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Dorothy Madeline Hayes

Dorothy Madeline Hayes, 90, of Seattle, WA, formerly of Gloucester, MA, passed away peacefully on June 15, 2024. The only child of the late Thomas and Mildred (McLean) Hayes, Dorothy was born on September 5, 1933, in Baltimore, MD. 

A soft-spoken mother of four and grandmother of five, Dorothy had a courageous spirit. Her fortitude revealed itself in many ways throughout her life. Dorothy’s sense of determination and deep caring for others shaped the paths she chose, enriching the lives of family members and friends along the way. 

As East Hempstead High School’s drum majorette, Dorothy (Dottie) led the marching band with her expert baton twirling and winning smile. She wowed parade goers, tossing and catching flags and fire batons with a confidence and surety that belied her quiet nature. From the time she was the string bass player in her school orchestra, Dorothy developed a lifelong interest in music. She loved listening to the arias of Andrea Bocelli and performances by the Boston Pops Orchestra. 

Dorothy earned a Bachelor of Science in Nursing degree from Alfred University in Alfred, NY in 1954. She excelled in this challenging program, graduating just shy of her 21st birthday. While at Alfred, Dorothy met her future husband, Albert E. Paladino, then a student in Alfred’s ceramic engineering program. The couple wed in 1956. Together, they raised their four children in Watertown and Needham, MA, and were married for 23 years. Dorothy believed that a good education was of paramount importance for all children. A dedicated mother, she encouraged her own to go to college and pursue their passions. 

In 1987, Dorothy fulfilled her dream of living near the ocean and moved to Gloucester, MA. She lived in her home on Hillside Court for the next 20 years and was an active member of the community. Dorothy enthusiastically contributed her time and talent to Gloucester’s 375th anniversary celebration in 1998. She loved learning about the history of Cape Ann, especially its granite quarries, and collected books by local authors about the area’s geology and natural beauty. A treasured copy of Hammers on Stone by Barbara Erkkila is among them. Dorothy shared her reverence and enthusiasm for the rocky coast with her friends and family, and loved to show them her favorite places on Cape Ann, including Plum Cove Beach, Folly Cove, and Halibut Point State Park.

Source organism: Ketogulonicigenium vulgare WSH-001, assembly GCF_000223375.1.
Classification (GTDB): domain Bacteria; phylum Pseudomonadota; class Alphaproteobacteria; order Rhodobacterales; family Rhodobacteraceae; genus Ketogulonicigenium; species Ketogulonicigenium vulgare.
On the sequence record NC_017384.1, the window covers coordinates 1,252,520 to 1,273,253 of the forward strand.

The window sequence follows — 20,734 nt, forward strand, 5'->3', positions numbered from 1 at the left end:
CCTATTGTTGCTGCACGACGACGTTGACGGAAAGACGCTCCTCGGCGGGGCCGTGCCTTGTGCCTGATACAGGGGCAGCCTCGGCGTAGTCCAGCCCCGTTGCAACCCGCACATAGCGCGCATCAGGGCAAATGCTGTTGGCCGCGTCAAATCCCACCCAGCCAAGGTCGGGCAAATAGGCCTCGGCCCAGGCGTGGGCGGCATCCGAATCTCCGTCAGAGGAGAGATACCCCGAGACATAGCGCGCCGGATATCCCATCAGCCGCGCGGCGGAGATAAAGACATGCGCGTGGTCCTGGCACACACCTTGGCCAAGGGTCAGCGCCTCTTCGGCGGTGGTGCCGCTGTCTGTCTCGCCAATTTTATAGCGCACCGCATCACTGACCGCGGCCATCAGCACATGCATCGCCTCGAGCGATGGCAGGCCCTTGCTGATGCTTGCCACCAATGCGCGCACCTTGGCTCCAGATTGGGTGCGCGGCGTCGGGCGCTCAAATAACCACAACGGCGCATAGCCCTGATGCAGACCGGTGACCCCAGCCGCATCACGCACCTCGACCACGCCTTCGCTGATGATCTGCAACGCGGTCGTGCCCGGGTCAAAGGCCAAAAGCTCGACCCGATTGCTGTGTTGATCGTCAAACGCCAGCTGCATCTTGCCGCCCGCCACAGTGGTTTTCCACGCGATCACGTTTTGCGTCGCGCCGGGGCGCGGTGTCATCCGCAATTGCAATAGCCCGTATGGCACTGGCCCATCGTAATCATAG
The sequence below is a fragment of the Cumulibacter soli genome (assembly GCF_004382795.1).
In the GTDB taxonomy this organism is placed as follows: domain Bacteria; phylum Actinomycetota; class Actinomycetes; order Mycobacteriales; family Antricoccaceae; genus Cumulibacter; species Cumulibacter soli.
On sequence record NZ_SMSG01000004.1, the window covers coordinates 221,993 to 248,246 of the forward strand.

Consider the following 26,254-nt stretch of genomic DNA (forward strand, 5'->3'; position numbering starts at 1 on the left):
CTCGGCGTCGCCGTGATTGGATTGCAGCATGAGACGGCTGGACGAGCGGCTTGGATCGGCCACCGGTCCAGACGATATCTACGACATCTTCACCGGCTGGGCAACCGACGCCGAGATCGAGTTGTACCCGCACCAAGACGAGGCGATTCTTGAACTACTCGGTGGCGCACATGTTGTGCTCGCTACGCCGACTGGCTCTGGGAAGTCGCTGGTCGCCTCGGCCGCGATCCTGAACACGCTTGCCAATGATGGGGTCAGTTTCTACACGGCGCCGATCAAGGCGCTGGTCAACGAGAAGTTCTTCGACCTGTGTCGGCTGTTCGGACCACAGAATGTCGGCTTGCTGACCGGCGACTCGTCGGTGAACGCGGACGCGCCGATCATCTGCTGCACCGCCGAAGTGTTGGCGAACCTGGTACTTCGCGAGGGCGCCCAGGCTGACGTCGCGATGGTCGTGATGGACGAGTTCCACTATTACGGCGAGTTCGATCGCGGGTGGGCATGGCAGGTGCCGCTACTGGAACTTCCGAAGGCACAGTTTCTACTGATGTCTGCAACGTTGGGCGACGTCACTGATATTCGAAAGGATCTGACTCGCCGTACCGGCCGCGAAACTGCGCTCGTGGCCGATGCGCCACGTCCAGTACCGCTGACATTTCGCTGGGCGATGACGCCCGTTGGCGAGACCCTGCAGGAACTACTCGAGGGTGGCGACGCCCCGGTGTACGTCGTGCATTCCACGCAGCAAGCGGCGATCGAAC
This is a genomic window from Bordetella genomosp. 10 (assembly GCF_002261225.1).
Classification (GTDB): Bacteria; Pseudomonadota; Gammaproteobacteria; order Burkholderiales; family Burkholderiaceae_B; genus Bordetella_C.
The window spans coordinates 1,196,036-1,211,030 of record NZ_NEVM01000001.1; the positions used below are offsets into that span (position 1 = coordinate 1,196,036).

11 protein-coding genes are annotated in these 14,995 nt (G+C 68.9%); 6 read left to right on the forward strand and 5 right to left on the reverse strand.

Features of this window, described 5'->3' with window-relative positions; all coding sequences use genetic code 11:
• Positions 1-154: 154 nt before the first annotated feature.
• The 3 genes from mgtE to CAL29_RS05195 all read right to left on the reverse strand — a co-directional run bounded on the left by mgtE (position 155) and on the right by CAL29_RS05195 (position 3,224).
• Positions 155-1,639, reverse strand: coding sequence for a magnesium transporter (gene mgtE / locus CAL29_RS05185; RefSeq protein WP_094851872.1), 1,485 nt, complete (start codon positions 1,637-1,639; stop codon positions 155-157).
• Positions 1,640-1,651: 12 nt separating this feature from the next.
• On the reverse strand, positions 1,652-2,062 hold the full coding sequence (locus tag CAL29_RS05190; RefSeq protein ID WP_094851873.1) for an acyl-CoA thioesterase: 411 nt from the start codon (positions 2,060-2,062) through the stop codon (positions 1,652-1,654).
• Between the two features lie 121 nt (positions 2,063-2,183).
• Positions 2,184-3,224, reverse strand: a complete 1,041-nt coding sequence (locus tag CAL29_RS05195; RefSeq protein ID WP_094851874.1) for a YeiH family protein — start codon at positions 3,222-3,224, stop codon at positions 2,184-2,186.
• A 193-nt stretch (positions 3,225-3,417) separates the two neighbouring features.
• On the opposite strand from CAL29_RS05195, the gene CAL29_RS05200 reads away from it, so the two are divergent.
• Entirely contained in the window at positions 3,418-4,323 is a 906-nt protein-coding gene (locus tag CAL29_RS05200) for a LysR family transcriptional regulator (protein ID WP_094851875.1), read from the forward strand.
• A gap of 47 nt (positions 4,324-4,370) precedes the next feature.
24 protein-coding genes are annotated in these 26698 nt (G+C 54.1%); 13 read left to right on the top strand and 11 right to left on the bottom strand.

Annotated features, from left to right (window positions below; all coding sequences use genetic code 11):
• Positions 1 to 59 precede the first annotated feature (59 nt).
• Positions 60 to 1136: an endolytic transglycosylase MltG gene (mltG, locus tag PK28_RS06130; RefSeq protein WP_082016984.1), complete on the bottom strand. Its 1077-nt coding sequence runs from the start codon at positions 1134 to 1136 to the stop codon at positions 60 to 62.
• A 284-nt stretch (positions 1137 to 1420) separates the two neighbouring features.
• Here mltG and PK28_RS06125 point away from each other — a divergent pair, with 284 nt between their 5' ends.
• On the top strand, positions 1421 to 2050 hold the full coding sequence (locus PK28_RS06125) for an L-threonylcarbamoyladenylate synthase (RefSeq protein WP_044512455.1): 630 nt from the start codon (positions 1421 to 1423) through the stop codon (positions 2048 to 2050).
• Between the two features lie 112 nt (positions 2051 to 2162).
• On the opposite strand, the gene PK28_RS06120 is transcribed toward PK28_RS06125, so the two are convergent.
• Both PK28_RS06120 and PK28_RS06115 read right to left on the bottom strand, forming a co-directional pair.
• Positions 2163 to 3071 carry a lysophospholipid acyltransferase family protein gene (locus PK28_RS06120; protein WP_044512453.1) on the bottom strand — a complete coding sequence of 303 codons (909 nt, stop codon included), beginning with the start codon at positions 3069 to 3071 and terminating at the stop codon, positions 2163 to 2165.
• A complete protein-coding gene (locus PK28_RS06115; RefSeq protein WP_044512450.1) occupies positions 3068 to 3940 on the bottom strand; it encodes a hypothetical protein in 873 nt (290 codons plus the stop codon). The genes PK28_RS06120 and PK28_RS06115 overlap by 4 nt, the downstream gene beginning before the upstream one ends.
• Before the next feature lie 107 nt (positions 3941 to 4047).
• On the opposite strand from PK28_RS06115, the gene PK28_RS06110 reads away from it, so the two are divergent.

Dorothy’s nursing career started when she was a student nurse at Bellevue Hospital in NY. She later became the school nurse at Newman Junior High School in Needham, and then worked for more than 10 years as a Medical Surgical RN at Newton-Wellesley Hospital in Newton, MA. Over the years, Dorothy cared for hundreds of patients with the kindness and compassion she showed to everyone who knew her. She volunteered for Red Cross Blood Drives and advocated with her fellow nurses for better wages and working conditions. Dorothy pursued her love of nursing for many years before trying something completely new. With her fondness for cooking and the Gloucester community, Dorothy made soups and sandwiches for the Glass Sailboat café and greeted guests at the Harborview Inn.